Frida Escobedo to Design 2018 Serpentine Pavilion in London

Frida Escobedo. Image courtesy Cuauhtemoc García.

Mexican architect Frida Escobedo has been chosen to design this year’s Serpentine Pavilion in London’s Kensington Gardens. The youngest architect ever selected in the commission’s 18-year history, 38-year-old Escobedo submitted a design proposal inspired by the meridian line at the Royal Observatory in the London borough of Greenwich. The installation will arrive June 15, and be open to the public through October 7, 2018.

Drawing inspiration from material palettes typical of Mexican architecture, the design is anchored by a courtyard enclosed by dark latticed walls crafted from cement tiles to create a breezeblock-like effect. The pavilion will comprise two rectilinear blocks angled in reference to the Prime Meridian.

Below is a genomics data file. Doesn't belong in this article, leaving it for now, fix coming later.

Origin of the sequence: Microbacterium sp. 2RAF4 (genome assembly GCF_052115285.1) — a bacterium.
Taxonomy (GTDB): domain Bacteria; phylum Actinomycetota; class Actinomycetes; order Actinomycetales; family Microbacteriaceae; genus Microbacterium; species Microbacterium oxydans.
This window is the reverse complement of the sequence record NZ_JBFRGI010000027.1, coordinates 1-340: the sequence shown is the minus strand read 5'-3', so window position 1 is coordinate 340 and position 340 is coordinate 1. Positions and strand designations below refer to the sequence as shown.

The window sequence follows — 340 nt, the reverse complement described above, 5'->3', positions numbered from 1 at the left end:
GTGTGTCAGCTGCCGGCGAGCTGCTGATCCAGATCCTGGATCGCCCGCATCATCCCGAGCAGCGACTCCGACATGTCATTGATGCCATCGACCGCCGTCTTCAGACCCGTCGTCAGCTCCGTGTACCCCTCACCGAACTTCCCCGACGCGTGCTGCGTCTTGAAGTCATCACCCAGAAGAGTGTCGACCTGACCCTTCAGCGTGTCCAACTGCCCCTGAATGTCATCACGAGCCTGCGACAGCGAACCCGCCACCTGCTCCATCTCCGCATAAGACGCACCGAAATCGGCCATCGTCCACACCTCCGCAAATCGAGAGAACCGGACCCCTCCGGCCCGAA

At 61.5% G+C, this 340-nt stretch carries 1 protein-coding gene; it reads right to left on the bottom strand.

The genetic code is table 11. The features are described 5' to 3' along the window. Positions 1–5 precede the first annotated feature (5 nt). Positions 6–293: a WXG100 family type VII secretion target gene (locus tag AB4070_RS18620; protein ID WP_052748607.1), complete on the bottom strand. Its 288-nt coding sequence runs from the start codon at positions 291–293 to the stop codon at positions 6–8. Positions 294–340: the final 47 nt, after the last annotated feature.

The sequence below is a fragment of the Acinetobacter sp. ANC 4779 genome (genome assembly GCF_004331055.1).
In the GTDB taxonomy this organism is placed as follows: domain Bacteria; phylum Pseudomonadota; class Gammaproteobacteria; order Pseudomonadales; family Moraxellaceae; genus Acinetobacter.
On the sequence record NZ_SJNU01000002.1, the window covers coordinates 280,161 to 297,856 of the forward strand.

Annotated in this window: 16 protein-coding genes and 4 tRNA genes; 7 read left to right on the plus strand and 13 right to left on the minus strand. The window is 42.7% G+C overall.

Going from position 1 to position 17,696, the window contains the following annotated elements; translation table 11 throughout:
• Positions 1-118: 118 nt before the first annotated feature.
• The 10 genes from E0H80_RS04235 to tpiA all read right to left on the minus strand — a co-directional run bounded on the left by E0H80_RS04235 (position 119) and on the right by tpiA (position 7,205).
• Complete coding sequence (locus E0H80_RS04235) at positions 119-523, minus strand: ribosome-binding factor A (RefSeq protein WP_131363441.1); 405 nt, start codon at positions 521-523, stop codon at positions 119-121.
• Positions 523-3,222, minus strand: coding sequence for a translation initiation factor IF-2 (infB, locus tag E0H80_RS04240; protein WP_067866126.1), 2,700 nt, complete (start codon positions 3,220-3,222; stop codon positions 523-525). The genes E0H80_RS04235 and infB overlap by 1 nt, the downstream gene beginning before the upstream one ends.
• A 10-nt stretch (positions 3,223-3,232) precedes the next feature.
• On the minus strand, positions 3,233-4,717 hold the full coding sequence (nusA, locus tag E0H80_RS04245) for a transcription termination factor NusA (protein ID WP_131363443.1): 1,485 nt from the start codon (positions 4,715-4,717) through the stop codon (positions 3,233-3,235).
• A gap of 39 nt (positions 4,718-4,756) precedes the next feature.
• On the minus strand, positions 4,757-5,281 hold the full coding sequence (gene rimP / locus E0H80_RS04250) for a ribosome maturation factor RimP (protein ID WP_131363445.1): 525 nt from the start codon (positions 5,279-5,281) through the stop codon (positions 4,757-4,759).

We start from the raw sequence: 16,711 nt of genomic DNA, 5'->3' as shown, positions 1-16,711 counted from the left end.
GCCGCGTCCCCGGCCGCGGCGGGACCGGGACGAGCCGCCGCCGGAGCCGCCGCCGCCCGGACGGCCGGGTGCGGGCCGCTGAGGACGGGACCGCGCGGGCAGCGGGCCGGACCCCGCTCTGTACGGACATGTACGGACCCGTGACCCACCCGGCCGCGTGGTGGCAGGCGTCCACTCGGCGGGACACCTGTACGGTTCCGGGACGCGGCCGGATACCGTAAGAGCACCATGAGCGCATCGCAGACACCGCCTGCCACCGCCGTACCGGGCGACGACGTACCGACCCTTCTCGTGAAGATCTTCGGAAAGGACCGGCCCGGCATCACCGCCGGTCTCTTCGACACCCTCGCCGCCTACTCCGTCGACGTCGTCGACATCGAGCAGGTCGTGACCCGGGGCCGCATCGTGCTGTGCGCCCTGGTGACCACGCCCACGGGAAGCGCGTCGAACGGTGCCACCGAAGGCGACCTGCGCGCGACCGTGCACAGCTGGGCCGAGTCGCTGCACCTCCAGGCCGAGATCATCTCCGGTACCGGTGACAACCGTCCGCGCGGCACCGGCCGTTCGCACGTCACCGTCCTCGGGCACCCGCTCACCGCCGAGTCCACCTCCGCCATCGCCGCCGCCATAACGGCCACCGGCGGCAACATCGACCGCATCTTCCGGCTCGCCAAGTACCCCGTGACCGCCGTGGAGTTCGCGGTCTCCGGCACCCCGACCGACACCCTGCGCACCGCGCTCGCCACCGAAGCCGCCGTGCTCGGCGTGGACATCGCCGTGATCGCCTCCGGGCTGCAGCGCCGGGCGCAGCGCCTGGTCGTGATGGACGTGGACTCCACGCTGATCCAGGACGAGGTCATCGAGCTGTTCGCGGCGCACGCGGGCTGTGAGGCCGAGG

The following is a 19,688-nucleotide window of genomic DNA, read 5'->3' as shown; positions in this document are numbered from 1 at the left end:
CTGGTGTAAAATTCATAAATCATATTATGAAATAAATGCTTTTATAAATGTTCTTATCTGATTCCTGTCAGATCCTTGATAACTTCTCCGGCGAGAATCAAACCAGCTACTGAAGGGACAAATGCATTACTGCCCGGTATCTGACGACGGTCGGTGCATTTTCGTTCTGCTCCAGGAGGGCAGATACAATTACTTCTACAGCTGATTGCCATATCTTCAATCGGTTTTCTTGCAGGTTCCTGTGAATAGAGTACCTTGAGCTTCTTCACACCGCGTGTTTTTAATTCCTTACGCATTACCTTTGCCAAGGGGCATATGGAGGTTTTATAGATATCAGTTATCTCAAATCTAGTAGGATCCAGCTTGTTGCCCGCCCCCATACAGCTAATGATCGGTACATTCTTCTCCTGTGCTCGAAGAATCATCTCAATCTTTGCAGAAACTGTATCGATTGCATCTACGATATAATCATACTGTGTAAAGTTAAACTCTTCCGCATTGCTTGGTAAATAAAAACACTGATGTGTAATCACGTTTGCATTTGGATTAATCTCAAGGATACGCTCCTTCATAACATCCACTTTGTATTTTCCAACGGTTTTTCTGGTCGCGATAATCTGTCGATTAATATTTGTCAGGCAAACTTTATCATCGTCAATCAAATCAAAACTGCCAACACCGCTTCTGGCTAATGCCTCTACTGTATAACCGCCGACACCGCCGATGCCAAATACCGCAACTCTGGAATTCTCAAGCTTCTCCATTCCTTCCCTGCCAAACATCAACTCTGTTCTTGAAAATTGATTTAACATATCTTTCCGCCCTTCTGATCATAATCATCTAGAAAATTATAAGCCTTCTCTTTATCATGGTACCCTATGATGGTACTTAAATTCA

Image courtesy Atmósfera.

“My design for the Serpentine Pavilion 2018 is a meeting of material and historical inspirations inseparable from the city of London itself and an idea which has been central to our practice from the beginning: the expression of time in architecture through inventive use of everyday materials and simple forms,” Escobedo said. “For the Serpentine Pavilion, we have added the materials of light and shadow, reflection, and refraction, turning the building into a timepiece that charts the passage of the day.”

Image courtesy Atmósfera.

The jury overseeing the selection of this year’s design included Serpentine Galleries artist director Hans Ulrich Obrist and CEO Yana Peel. Architects David Adjaye and Richard Rogers served as advisors.